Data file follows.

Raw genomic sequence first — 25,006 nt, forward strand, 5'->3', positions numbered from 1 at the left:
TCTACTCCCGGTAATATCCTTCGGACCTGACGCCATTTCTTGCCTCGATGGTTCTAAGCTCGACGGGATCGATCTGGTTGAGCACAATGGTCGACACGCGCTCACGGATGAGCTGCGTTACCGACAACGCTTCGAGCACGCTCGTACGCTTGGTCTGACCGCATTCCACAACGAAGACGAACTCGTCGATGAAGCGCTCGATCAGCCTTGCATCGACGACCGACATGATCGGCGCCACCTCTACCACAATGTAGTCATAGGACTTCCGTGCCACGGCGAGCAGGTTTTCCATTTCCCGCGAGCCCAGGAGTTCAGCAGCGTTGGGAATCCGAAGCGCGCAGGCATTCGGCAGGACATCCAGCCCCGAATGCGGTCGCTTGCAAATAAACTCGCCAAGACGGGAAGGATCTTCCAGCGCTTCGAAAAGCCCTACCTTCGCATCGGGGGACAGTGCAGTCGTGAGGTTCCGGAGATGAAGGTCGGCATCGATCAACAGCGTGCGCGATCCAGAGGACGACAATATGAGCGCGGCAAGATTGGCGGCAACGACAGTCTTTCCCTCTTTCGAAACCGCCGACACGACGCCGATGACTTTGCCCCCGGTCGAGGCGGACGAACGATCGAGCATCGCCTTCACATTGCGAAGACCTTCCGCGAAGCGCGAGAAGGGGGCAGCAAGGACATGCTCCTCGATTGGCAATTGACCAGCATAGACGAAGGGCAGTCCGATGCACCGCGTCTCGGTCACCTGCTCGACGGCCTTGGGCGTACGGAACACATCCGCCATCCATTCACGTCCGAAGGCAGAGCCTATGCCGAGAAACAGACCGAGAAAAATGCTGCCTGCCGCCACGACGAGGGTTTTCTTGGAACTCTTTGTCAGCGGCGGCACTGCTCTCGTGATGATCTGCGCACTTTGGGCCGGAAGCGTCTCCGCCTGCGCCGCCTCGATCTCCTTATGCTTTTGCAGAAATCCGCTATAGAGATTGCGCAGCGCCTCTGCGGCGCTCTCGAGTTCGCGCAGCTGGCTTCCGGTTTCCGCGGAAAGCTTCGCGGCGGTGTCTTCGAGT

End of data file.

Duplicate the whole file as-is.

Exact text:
Raw genomic sequence first — 25,006 nt, forward strand, 5'->3', positions numbered from 1 at the left:
TCTACTCCCGGTAATATCCTTCGGACCTGACGCCATTTCTTGCCTCGATGGTTCTAAGCTCGACGGGATCGATCTGGTTGAGCACAATGGTCGACACGCGCTCACGGATGAGCTGCGTTACCGACAACGCTTCGAGCACGCTCGTACGCTTGGTCTGACCGCATTCCACAACGAAGACGAACTCGTCGATGAAGCGCTCGATCAGCCTTGCATCGACGACCGACATGATCGGCGCCACCTCTACCACAATGTAGTCATAGGACTTCCGTGCCACGGCGAGCAGGTTTTCCATTTCCCGCGAGCCCAGGAGTTCAGCAGCGTTGGGAATCCGAAGCGCGCAGGCATTCGGCAGGACATCCAGCCCCGAATGCGGTCGCTTGCAAATAAACTCGCCAAGACGGGAAGGATCTTCCAGCGCTTCGAAAAGCCCTACCTTCGCATCGGGGGACAGTGCAGTCGTGAGGTTCCGGAGATGAAGGTCGGCATCGATCAACAGCGTGCGCGATCCAGAGGACGACAATATGAGCGCGGCAAGATTGGCGGCAACGACAGTCTTTCCCTCTTTCGAAACCGCCGACACGACGCCGATGACTTTGCCCCCGGTCGAGGCGGACGAACGATCGAGCATCGCCTTCACATTGCGAAGACCTTCCGCGAAGCGCGAGAAGGGGGCAGCAAGGACATGCTCCTCGATTGGCAATTGACCAGCATAGACGAAGGGCAGTCCGATGCACCGCGTCTCGGTCACCTGCTCGACGGCCTTGGGCGTACGGAACACATCCGCCATCCATTCACGTCCGAAGGCAGAGCCTATGCCGAGAAACAGACCGAGAAAAATGCTGCCTGCCGCCACGACGAGGGTTTTCTTGGAACTCTTTGTCAGCGGCGGCACTGCTCTCGTGATGATCTGCGCACTTTGGGCCGGAAGCGTCTCCGCCTGCGCCGCCTCGATCTCCTTATGCTTTTGCAGAAATCCGCTATAGAGATTGCGCAGCGCCTCTGCGGCGCTCTCGAGTTCGCGCAGCTGGCTTCCGGTTTCCGCGGAAAGCTTCGCGGCGGTGTCTTCGAGT